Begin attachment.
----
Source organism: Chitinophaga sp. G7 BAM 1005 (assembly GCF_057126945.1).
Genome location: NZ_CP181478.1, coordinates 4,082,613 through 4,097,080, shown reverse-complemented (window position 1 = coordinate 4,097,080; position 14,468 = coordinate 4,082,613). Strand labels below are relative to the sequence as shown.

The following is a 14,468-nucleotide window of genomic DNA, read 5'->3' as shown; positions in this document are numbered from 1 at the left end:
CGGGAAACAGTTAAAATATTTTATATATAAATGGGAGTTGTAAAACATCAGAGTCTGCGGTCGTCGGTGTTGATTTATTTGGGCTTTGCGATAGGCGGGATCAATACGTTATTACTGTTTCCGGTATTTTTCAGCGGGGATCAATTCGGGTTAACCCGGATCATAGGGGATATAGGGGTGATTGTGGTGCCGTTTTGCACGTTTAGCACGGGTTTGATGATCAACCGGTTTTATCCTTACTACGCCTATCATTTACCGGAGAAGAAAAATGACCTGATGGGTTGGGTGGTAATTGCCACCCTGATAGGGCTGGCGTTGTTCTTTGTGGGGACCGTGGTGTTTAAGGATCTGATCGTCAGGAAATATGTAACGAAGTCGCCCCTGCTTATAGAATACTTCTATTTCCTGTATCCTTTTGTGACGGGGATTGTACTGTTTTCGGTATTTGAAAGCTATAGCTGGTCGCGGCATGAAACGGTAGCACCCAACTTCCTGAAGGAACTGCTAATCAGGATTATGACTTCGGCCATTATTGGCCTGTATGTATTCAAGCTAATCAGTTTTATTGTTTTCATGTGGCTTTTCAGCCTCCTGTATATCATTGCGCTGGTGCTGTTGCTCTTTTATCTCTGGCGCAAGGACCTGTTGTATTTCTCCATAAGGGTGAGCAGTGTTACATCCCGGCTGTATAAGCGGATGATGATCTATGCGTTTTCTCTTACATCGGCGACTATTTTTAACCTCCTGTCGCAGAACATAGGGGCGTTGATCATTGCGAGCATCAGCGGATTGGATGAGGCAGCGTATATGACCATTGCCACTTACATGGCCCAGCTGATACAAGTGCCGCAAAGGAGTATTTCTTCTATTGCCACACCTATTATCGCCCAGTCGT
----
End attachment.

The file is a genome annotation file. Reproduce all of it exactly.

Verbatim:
Source organism: Chitinophaga sp. G7 BAM 1005 (assembly GCF_057126945.1).
Genome location: NZ_CP181478.1, coordinates 4,082,613 through 4,097,080, shown reverse-complemented (window position 1 = coordinate 4,097,080; position 14,468 = coordinate 4,082,613). Strand labels below are relative to the sequence as shown.

The following is a 14,468-nucleotide window of genomic DNA, read 5'->3' as shown; positions in this document are numbered from 1 at the left end:
CGGGAAACAGTTAAAATATTTTATATATAAATGGGAGTTGTAAAACATCAGAGTCTGCGGTCGTCGGTGTTGATTTATTTGGGCTTTGCGATAGGCGGGATCAATACGTTATTACTGTTTCCGGTATTTTTCAGCGGGGATCAATTCGGGTTAACCCGGATCATAGGGGATATAGGGGTGATTGTGGTGCCGTTTTGCACGTTTAGCACGGGTTTGATGATCAACCGGTTTTATCCTTACTACGCCTATCATTTACCGGAGAAGAAAAATGACCTGATGGGTTGGGTGGTAATTGCCACCCTGATAGGGCTGGCGTTGTTCTTTGTGGGGACCGTGGTGTTTAAGGATCTGATCGTCAGGAAATATGTAACGAAGTCGCCCCTGCTTATAGAATACTTCTATTTCCTGTATCCTTTTGTGACGGGGATTGTACTGTTTTCGGTATTTGAAAGCTATAGCTGGTCGCGGCATGAAACGGTAGCACCCAACTTCCTGAAGGAACTGCTAATCAGGATTATGACTTCGGCCATTATTGGCCTGTATGTATTCAAGCTAATCAGTTTTATTGTTTTCATGTGGCTTTTCAGCCTCCTGTATATCATTGCGCTGGTGCTGTTGCTCTTTTATCTCTGGCGCAAGGACCTGTTGTATTTCTCCATAAGGGTGAGCAGTGTTACATCCCGGCTGTATAAGCGGATGATGATCTATGCGTTTTCTCTTACATCGGCGACTATTTTTAACCTCCTGTCGCAGAACATAGGGGCGTTGATCATTGCGAGCATCAGCGGATTGGATGAGGCAGCGTATATGACCATTGCCACTTACATGGCCCAGCTGATACAAGTGCCGCAAAGGAGTATTTCTTCTATTGCCACACCTATTATCGCCCAGTCGT